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early withdraw question
Old 02-16-2007, 06:21 PM   #1
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early withdraw question

Hi,

If I start a early withdraw from my IRA account using the amortization method, can I also make another withdrawal from the same account by paying 10% penalty on it.

So suppose my regular fixed withdrawal is $100,000.
But I also make another $50,000 withdrawal, and pay $5000 penalty.

Would this be allowed?

Thanks
-- dinesh
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Re: early withdraw question
Old 02-16-2007, 06:35 PM   #2
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Re: early withdraw question

Are you talking about making early withdrawals using 72(t)?

If so, the answer is yes you can, but then the IRS will come back and hit you with a 10% penalty. The penalty is applied not just to the excess withdrawals, but on all amounts withdrawn. The key phrase to remember regarding the 72(t) exception to the 10% penalty is SEPP - "substantially equal periodic payments". If you take out an extra $50K one year, the substantially equal concept is no longer in effect. So, if you were in year two of the SEPP and had been withdrawing $100,000 annually and then made the $50,000 "extra withdrawal that broke the SEPP, you would owe 10% penalty on $250,000, plus interest.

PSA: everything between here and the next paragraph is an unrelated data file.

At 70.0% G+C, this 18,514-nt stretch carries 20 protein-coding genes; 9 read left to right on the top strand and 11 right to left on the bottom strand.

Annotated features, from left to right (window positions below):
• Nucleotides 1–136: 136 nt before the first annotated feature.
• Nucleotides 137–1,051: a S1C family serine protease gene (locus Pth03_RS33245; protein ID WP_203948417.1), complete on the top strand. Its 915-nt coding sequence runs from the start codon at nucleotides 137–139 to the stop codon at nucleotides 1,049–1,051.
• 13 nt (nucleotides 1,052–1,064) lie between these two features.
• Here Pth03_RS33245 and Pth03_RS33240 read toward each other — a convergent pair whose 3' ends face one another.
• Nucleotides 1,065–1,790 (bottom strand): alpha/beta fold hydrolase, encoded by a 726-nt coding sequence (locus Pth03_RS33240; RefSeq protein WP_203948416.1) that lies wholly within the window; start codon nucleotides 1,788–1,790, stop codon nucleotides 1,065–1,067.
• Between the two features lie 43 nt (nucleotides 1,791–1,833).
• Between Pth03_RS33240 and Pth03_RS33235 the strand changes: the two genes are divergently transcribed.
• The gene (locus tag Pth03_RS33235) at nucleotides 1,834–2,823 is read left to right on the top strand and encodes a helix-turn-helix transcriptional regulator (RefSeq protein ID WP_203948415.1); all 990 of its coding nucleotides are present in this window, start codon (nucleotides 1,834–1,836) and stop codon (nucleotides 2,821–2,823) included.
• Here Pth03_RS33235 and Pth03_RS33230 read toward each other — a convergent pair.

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Re: early withdraw question
Old 02-16-2007, 07:14 PM   #3
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Re: early withdraw question

Quote:
you would owe 10% penalty on $250,000, plus interest.
wow, that's a bummer! and a clear caution that some good planning is in order if one plays with early withdrawals. however, if the "extra" is from a seperate IRA ... but don't take my word for it.
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Re: early withdraw question
Old 02-16-2007, 07:25 PM   #4
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Re: early withdraw question

Thanks for the quick response. A related question is what interest rate can be used for the "amorization" method? The official line is that it's "120% of the long term federal rate". But I read somewhere that it doesn't have to this. For example, if your account is invested in a mutual fund which is giving you 15% for the x number of years, you could use this number in the calculation.

What if you're doing your own investing? Can you use your yearly average return?

- dinesh
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Re: early withdraw question
Old 02-16-2007, 07:48 PM   #5
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Re: early withdraw question

This may be of some help.

http://www.lpl.com/calculators/Retire72T.html

Reasonable interest rate
This is any rate less than or equal to 120% of the Federal Mid-Term rate for either of the two months immediately preceding the month in which the distribution begins. Click here for more information.. For April 2006, 120% of the Federal Mid-Term rate is 5.68%.